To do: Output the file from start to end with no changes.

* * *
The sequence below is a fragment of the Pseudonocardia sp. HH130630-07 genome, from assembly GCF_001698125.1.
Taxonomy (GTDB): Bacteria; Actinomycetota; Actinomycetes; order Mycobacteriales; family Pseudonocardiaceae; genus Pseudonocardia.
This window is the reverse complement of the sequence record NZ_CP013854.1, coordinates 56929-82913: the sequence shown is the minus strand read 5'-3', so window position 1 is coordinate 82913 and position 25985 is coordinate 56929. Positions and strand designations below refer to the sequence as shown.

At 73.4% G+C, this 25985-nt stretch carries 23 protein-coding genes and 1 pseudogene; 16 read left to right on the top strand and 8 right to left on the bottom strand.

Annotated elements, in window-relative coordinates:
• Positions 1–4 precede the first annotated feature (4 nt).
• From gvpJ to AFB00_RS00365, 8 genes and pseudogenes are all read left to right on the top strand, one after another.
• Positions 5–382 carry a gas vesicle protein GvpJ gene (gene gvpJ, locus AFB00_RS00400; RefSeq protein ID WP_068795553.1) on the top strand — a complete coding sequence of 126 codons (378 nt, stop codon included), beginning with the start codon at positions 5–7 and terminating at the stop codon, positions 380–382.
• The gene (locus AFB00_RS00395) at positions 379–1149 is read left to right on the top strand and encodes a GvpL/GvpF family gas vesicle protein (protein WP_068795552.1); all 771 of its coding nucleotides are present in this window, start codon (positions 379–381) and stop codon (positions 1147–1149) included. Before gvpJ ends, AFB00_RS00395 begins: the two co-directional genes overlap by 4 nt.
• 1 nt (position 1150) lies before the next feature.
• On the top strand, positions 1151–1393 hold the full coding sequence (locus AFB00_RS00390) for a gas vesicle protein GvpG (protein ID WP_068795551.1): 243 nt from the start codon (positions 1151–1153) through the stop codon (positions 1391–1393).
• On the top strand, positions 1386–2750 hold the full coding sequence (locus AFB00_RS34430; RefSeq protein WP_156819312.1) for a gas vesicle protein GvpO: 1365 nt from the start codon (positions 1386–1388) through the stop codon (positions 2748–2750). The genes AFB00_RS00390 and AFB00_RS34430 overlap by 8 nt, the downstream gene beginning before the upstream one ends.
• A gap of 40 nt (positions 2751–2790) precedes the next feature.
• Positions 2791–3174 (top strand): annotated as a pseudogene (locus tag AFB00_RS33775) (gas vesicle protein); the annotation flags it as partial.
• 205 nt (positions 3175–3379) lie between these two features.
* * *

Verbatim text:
The sequence below is a fragment of the Pseudonocardia sp. HH130630-07 genome, from assembly GCF_001698125.1.
Taxonomy (GTDB): Bacteria; Actinomycetota; Actinomycetes; order Mycobacteriales; family Pseudonocardiaceae; genus Pseudonocardia.
This window is the reverse complement of the sequence record NZ_CP013854.1, coordinates 56929-82913: the sequence shown is the minus strand read 5'-3', so window position 1 is coordinate 82913 and position 25985 is coordinate 56929. Positions and strand designations below refer to the sequence as shown.

At 73.4% G+C, this 25985-nt stretch carries 23 protein-coding genes and 1 pseudogene; 16 read left to right on the top strand and 8 right to left on the bottom strand.

Annotated elements, in window-relative coordinates:
• Positions 1–4 precede the first annotated feature (4 nt).
• From gvpJ to AFB00_RS00365, 8 genes and pseudogenes are all read left to right on the top strand, one after another.
• Positions 5–382 carry a gas vesicle protein GvpJ gene (gene gvpJ, locus AFB00_RS00400; RefSeq protein ID WP_068795553.1) on the top strand — a complete coding sequence of 126 codons (378 nt, stop codon included), beginning with the start codon at positions 5–7 and terminating at the stop codon, positions 380–382.
• The gene (locus AFB00_RS00395) at positions 379–1149 is read left to right on the top strand and encodes a GvpL/GvpF family gas vesicle protein (protein WP_068795552.1); all 771 of its coding nucleotides are present in this window, start codon (positions 379–381) and stop codon (positions 1147–1149) included. Before gvpJ ends, AFB00_RS00395 begins: the two co-directional genes overlap by 4 nt.
• 1 nt (position 1150) lies before the next feature.
• On the top strand, positions 1151–1393 hold the full coding sequence (locus AFB00_RS00390) for a gas vesicle protein GvpG (protein ID WP_068795551.1): 243 nt from the start codon (positions 1151–1153) through the stop codon (positions 1391–1393).
• On the top strand, positions 1386–2750 hold the full coding sequence (locus AFB00_RS34430; RefSeq protein WP_156819312.1) for a gas vesicle protein GvpO: 1365 nt from the start codon (positions 1386–1388) through the stop codon (positions 2748–2750). The genes AFB00_RS00390 and AFB00_RS34430 overlap by 8 nt, the downstream gene beginning before the upstream one ends.
• A gap of 40 nt (positions 2751–2790) precedes the next feature.
• Positions 2791–3174 (top strand): annotated as a pseudogene (locus tag AFB00_RS33775) (gas vesicle protein); the annotation flags it as partial.
• 205 nt (positions 3175–3379) lie between these two features.